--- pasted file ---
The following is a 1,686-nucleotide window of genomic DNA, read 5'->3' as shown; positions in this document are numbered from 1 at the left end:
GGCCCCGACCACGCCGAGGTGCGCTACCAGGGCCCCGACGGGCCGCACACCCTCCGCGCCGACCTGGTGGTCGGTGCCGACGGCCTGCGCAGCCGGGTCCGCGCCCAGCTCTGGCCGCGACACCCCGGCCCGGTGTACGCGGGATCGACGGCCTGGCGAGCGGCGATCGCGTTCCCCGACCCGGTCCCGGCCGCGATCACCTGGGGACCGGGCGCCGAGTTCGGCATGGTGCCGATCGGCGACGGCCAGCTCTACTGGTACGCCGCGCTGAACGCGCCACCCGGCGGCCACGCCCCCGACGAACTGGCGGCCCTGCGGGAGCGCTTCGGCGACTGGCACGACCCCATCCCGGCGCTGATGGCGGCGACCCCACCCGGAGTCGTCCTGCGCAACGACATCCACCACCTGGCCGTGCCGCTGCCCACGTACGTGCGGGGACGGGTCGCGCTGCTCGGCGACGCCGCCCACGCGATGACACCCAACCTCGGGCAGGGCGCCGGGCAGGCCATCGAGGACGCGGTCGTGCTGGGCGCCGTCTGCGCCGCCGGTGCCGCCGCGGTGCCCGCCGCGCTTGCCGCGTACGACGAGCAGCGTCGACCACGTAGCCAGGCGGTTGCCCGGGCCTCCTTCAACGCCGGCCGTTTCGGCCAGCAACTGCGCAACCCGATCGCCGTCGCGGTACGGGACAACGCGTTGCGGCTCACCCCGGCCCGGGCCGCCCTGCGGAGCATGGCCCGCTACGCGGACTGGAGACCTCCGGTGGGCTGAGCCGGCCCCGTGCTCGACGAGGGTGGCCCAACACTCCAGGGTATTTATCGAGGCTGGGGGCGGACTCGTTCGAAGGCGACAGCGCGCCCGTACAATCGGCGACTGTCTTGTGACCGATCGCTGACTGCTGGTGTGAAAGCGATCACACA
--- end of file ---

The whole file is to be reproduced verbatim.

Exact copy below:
The following is a 1,686-nucleotide window of genomic DNA, read 5'->3' as shown; positions in this document are numbered from 1 at the left end:
GGCCCCGACCACGCCGAGGTGCGCTACCAGGGCCCCGACGGGCCGCACACCCTCCGCGCCGACCTGGTGGTCGGTGCCGACGGCCTGCGCAGCCGGGTCCGCGCCCAGCTCTGGCCGCGACACCCCGGCCCGGTGTACGCGGGATCGACGGCCTGGCGAGCGGCGATCGCGTTCCCCGACCCGGTCCCGGCCGCGATCACCTGGGGACCGGGCGCCGAGTTCGGCATGGTGCCGATCGGCGACGGCCAGCTCTACTGGTACGCCGCGCTGAACGCGCCACCCGGCGGCCACGCCCCCGACGAACTGGCGGCCCTGCGGGAGCGCTTCGGCGACTGGCACGACCCCATCCCGGCGCTGATGGCGGCGACCCCACCCGGAGTCGTCCTGCGCAACGACATCCACCACCTGGCCGTGCCGCTGCCCACGTACGTGCGGGGACGGGTCGCGCTGCTCGGCGACGCCGCCCACGCGATGACACCCAACCTCGGGCAGGGCGCCGGGCAGGCCATCGAGGACGCGGTCGTGCTGGGCGCCGTCTGCGCCGCCGGTGCCGCCGCGGTGCCCGCCGCGCTTGCCGCGTACGACGAGCAGCGTCGACCACGTAGCCAGGCGGTTGCCCGGGCCTCCTTCAACGCCGGCCGTTTCGGCCAGCAACTGCGCAACCCGATCGCCGTCGCGGTACGGGACAACGCGTTGCGGCTCACCCCGGCCCGGGCCGCCCTGCGGAGCATGGCCCGCTACGCGGACTGGAGACCTCCGGTGGGCTGAGCCGGCCCCGTGCTCGACGAGGGTGGCCCAACACTCCAGGGTATTTATCGAGGCTGGGGGCGGACTCGTTCGAAGGCGACAGCGCGCCCGTACAATCGGCGACTGTCTTGTGACCGATCGCTGACTGCTGGTGTGAAAGCGATCACACA